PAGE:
1. Chromosomes and Gene Expression
  2. Plant Biology
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Biogenesis of phased siRNAs on membrane-bound polysomes in Arabidopsis

  1. Shengben Li
  2. Brandon Le
  3. Xuan Ma
  4. Shaofang Li
  5. Chenjiang You
  6. Yu Yu
  7. Bailong Zhang
  8. Lin Liu
  9. Lei Gao
  10. Ting Shi
  11. Yonghui Zhao
  12. Beixin Mo
  13. Xiaofeng Cao
  14. Xuemei Chen  Is a corresponding author
  1. Chinese Academy of Agricultural Sciences, China
  2. University of California, Riverside, United States
  3. Shenzhen University, China
  4. Institute of Genetics and Developmental Biology, China
  5. Nanjing Agricultural University, China
Research Article
Cite this article as: eLife 2016;5:e22750 doi: 10.7554/eLife.22750
8 figures and 5 additional files


Figure 1 with 2 supplements
Enrichment of miRNAs and a set of endogenous siRNAs in the microsomal (M) and membrane-bound polysome (MBP) fractions.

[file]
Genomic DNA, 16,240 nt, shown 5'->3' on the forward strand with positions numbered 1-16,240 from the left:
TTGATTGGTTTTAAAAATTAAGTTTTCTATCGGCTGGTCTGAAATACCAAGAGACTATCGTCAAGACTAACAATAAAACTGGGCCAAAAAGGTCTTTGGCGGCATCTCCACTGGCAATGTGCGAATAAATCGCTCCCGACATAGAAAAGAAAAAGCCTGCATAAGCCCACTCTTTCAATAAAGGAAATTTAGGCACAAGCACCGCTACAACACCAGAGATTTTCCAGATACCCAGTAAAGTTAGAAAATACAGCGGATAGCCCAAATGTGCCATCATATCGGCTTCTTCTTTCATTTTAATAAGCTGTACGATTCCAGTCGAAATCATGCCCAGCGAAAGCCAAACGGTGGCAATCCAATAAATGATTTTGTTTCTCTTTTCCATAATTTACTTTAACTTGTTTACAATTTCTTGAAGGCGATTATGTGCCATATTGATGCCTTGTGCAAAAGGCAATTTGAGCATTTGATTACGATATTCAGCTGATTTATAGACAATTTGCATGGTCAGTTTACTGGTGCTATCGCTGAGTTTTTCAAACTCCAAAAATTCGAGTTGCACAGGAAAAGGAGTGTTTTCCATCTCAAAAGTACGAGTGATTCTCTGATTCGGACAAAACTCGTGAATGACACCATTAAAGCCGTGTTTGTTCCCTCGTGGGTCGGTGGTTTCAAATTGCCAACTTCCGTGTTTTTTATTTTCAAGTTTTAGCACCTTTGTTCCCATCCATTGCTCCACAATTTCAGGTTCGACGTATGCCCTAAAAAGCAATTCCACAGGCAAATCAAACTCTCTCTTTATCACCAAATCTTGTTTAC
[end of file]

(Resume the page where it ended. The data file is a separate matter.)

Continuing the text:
(A) A brief scheme of microsome and MBP isolation. (B) Size (in nucleotides) distribution of sRNAs in total extract (T), microsome (M), and an ER pull-down (ER-IP). RPMR, reads per million 45S rRNA (see Materials and methods). Error bar indicates standard deviation from three biological replicates. (C) Composition of sRNAs in three size classes in various samples. TP, total polysome; MBP, membrane-bound polysome. Each column represents a biological replicate. (D) Size (in nucleotides) distribution of sRNAs in T, TP, and MBP. (E) Abundance of annotated miRNAs and miRNA*s in MBP and TP. (F) Abundance of siRNAs from TAS1, 2, 3, and four loci in TP and MBP. All siRNAs mapping to the TAS loci were sampled in the four size classes. (G–H) A set of endogenous siRNAs was enriched in the MBP fraction. The genome was tiled into 100 bp windows and the abundance of 21-nt (G) or 22-nt (H) sRNAs in these windows were compared between MBP and TP samples. Regions showing enrichment (DEG region) are in green.

Figure 1—figure supplement 1
Analyses of sRNA-seq libraries.